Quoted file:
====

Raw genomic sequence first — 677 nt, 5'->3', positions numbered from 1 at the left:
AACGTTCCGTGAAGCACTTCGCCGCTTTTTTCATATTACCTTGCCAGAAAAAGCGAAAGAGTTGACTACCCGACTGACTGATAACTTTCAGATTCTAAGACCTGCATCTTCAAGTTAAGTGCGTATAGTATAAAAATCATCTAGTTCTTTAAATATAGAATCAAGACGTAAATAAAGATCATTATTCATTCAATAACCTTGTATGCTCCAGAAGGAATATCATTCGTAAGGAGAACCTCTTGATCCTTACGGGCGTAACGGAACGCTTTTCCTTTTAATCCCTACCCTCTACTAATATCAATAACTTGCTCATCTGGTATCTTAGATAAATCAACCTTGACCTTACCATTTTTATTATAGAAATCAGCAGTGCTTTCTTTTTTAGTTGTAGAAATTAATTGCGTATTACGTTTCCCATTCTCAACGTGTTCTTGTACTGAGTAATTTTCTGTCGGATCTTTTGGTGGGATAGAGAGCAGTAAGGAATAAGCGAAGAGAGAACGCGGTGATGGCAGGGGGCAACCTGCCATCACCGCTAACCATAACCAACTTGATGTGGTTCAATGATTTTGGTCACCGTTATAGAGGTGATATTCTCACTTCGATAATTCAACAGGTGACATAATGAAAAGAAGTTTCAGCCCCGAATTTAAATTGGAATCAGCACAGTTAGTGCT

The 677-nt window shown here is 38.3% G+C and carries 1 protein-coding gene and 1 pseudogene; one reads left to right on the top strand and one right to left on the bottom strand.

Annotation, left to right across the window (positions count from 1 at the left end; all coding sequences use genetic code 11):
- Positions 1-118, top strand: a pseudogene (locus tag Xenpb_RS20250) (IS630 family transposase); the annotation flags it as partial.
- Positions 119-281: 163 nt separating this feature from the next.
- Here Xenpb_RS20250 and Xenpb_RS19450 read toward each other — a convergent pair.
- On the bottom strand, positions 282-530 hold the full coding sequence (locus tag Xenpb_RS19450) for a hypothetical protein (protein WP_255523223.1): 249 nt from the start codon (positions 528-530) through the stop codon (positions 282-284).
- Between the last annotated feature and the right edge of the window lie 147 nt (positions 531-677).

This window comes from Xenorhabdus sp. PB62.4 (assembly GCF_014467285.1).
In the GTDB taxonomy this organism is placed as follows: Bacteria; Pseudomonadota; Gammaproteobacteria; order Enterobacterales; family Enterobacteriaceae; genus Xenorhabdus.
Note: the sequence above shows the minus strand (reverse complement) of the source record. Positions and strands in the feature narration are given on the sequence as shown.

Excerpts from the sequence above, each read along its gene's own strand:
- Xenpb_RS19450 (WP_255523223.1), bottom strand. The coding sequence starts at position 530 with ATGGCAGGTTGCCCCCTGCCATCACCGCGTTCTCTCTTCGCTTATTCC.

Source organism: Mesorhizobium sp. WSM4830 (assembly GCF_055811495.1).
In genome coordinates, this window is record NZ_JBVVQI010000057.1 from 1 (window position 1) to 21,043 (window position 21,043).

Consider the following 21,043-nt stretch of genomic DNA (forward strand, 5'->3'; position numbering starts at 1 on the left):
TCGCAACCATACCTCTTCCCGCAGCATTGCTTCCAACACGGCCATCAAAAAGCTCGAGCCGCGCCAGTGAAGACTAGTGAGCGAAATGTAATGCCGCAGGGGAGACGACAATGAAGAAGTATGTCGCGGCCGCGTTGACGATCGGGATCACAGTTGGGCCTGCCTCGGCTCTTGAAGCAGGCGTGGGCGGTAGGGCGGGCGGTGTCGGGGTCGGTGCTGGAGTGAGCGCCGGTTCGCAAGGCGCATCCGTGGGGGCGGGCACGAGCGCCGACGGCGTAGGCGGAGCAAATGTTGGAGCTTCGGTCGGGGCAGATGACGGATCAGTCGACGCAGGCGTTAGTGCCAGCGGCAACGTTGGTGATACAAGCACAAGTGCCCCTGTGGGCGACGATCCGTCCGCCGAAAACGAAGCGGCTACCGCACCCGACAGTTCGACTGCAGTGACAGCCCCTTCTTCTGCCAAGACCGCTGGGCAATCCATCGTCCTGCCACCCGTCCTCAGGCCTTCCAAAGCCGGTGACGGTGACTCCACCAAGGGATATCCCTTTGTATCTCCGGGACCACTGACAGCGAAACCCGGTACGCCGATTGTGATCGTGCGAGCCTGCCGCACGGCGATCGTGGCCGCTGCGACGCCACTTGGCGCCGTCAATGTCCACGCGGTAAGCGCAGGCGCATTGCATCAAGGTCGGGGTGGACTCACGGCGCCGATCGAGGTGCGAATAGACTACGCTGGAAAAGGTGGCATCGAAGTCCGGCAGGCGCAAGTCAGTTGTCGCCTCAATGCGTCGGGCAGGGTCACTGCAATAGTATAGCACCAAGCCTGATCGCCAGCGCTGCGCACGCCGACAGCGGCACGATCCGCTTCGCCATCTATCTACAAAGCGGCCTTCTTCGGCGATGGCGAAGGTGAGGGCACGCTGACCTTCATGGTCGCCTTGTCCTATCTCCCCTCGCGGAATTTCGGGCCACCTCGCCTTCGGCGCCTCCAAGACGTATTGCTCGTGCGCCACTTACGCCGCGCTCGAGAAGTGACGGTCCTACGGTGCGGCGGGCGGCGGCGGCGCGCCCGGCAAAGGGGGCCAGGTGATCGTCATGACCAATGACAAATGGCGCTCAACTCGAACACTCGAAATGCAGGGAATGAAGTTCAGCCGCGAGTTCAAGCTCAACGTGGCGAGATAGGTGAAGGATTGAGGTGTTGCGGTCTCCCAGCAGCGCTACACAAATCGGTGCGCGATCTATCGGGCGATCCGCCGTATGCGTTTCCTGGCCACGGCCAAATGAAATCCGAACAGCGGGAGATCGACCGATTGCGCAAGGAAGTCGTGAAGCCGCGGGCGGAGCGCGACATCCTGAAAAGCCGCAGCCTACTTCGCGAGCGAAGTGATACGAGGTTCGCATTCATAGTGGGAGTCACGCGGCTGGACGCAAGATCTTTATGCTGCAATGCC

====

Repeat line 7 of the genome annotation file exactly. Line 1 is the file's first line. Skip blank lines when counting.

- Here Xenpb_RS20250 and Xenpb_RS19450 read toward each other — a convergent pair.